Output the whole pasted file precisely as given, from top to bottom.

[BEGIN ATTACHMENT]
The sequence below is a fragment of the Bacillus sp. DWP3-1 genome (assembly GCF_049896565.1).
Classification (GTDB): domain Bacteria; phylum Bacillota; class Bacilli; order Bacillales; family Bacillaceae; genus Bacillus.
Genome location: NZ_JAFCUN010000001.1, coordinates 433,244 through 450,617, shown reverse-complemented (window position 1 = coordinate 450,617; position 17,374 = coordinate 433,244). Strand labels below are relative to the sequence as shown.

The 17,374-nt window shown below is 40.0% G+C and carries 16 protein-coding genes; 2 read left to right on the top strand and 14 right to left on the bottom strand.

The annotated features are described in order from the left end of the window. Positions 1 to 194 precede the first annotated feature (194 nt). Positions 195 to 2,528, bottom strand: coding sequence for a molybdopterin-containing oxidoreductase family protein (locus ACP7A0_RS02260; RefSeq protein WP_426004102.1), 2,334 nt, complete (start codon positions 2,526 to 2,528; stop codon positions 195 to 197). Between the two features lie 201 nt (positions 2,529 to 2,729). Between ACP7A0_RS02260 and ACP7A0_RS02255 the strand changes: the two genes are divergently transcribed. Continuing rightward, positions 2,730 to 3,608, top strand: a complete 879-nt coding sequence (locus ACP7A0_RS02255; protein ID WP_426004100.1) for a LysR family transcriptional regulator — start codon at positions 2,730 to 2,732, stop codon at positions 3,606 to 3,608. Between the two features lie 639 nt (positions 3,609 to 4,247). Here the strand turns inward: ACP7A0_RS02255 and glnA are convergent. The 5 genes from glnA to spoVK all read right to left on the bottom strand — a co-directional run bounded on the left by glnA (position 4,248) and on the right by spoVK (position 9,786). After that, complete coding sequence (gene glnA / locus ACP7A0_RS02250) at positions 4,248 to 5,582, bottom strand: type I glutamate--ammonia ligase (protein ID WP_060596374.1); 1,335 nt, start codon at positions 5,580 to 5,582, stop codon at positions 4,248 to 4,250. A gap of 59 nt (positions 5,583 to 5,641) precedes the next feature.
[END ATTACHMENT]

The sequence below is a fragment of the Bacillus sp. DWP3-1 genome (assembly GCF_049896565.1).
Classification (GTDB): domain Bacteria; phylum Bacillota; class Bacilli; order Bacillales; family Bacillaceae; genus Bacillus.
Genome location: NZ_JAFCUN010000001.1, coordinates 433,244 through 450,617, shown reverse-complemented (window position 1 = coordinate 450,617; position 17,374 = coordinate 433,244). Strand labels below are relative to the sequence as shown.

The 17,374-nt window shown below is 40.0% G+C and carries 16 protein-coding genes; 2 read left to right on the top strand and 14 right to left on the bottom strand.

The annotated features are described in order from the left end of the window. Positions 1 to 194 precede the first annotated feature (194 nt). Positions 195 to 2,528, bottom strand: coding sequence for a molybdopterin-containing oxidoreductase family protein (locus ACP7A0_RS02260; RefSeq protein WP_426004102.1), 2,334 nt, complete (start codon positions 2,526 to 2,528; stop codon positions 195 to 197). Between the two features lie 201 nt (positions 2,529 to 2,729). Between ACP7A0_RS02260 and ACP7A0_RS02255 the strand changes: the two genes are divergently transcribed. Continuing rightward, positions 2,730 to 3,608, top strand: a complete 879-nt coding sequence (locus ACP7A0_RS02255; protein ID WP_426004100.1) for a LysR family transcriptional regulator — start codon at positions 2,730 to 2,732, stop codon at positions 3,606 to 3,608. Between the two features lie 639 nt (positions 3,609 to 4,247). Here the strand turns inward: ACP7A0_RS02255 and glnA are convergent. The 5 genes from glnA to spoVK all read right to left on the bottom strand — a co-directional run bounded on the left by glnA (position 4,248) and on the right by spoVK (position 9,786). After that, complete coding sequence (gene glnA / locus ACP7A0_RS02250) at positions 4,248 to 5,582, bottom strand: type I glutamate--ammonia ligase (protein ID WP_060596374.1); 1,335 nt, start codon at positions 5,580 to 5,582, stop codon at positions 4,248 to 4,250. A gap of 59 nt (positions 5,583 to 5,641) precedes the next feature.